In a talk posted on YouTube earlier this month, university dean and former member of parliament Jane Philpott reflects on two detours that changed her path.
During the 18-minute presentation, which you can watch below, Philpott recounts two life experiences—a personal tragedy and a professional crisis—and what she learned from them.
Philpott, a member of Community Mennonite Church in Stouffville, Ont., implores viewers to examine the role of privilege in overcoming adversity. She asserts that people have a responsibility to support others in navigating the detours they face.
The presentation was recorded as part of TEDxQueensU 2021: The Ripple Effect, an independently organized TED event run by a group made up of students, faculty, alumni and community members at Queen’s University in Kingston, Ont.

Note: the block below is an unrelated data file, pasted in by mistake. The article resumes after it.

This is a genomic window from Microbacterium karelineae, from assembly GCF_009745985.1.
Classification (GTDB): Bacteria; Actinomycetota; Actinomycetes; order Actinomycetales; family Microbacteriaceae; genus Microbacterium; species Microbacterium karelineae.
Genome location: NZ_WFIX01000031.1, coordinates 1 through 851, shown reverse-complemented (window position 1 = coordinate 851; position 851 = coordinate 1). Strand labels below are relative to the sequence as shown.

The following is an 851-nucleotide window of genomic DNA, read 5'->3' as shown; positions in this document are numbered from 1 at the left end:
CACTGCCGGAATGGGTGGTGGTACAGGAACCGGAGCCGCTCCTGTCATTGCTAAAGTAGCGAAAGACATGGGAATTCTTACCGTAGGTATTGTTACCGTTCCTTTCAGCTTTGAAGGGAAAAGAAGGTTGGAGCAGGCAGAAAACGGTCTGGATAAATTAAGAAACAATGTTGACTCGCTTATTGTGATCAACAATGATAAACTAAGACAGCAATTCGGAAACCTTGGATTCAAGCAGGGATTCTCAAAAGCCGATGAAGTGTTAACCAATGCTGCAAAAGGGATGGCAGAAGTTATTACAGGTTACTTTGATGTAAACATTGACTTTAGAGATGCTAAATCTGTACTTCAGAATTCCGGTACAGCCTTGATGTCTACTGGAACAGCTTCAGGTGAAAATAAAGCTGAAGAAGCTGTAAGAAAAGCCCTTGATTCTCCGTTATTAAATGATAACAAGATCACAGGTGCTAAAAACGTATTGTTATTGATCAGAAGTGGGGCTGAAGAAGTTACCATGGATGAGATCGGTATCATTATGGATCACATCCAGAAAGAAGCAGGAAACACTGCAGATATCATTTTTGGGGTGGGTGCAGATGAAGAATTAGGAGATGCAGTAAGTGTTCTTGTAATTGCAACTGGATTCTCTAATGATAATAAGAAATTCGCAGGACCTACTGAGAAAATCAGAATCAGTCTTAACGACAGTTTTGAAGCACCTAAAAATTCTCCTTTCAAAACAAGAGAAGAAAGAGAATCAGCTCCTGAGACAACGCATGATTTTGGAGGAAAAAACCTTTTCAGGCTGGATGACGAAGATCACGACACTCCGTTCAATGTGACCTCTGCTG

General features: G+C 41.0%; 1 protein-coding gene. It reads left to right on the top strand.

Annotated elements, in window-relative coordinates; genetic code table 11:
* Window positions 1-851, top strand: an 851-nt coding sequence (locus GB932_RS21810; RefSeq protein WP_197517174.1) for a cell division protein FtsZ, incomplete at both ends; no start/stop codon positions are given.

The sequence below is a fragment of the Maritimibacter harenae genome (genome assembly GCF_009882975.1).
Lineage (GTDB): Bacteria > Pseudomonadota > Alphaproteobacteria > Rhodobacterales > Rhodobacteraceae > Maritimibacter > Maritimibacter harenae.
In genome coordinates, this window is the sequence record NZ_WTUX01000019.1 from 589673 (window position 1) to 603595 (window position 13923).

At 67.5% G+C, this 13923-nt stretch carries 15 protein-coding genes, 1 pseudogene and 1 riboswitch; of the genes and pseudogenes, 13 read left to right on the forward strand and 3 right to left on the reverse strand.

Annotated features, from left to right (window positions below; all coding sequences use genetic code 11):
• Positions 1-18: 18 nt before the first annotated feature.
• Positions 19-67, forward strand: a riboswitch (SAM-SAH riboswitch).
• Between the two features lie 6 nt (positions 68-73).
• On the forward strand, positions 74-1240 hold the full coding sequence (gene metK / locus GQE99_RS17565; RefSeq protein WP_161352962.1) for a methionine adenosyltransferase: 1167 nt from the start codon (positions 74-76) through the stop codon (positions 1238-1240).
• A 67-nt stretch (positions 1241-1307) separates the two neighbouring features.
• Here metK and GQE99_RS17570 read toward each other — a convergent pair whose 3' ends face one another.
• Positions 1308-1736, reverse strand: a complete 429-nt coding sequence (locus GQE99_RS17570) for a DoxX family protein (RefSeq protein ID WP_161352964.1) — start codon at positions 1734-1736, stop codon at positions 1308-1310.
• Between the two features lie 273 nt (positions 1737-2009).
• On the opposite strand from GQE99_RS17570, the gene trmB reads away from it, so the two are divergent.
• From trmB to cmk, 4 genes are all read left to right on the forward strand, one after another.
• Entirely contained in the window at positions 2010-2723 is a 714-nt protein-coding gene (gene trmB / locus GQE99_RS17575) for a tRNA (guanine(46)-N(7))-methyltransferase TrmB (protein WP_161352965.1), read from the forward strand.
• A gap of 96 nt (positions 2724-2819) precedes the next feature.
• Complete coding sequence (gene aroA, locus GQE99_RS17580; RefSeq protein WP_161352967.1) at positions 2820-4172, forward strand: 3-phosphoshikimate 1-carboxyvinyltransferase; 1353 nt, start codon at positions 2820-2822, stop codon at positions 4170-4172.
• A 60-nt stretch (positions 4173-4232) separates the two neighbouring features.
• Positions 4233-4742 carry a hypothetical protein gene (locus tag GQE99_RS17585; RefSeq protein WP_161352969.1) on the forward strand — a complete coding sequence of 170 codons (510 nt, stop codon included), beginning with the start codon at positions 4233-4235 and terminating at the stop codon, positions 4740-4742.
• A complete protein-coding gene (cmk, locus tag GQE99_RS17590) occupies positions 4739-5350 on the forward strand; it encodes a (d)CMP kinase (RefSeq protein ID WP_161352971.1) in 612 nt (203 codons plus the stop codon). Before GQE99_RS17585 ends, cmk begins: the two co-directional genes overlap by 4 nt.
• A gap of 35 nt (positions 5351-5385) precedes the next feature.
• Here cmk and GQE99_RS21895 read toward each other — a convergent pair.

A medical doctor by training, Philpott was elected as the member of parliament for Markham-Stouffville in 2015. She served in federal cabinet positions, including Minister of Health, Minister of Indigenous Services and President of the Treasury Board.
She was removed from the Liberal caucus and barred from running for the party in the 2019 vote after criticizing the Trudeau government’s handling of the SNC-Lavalin controversy.
Before entering politics, Philpott had an over 30-year career in family medicine and global health. She is now the dean of the faculty of health sciences and director of the School of Medicine at Queen’s University.
“It does not fall to me to judge the journey of others, nor to take pride that I somehow managed to get back on my feet the few times that I’ve been knocked down,” Philpott says in her talk.
“It does fall to me to acknowledge my unearned advantages and to take responsibility to change society’s patterns of injustice, so each person on this planet can bear the setbacks that impede their journey, so everyone can use their unique talents to pursue their aspirations and get closer to the destinations of their dreams.”
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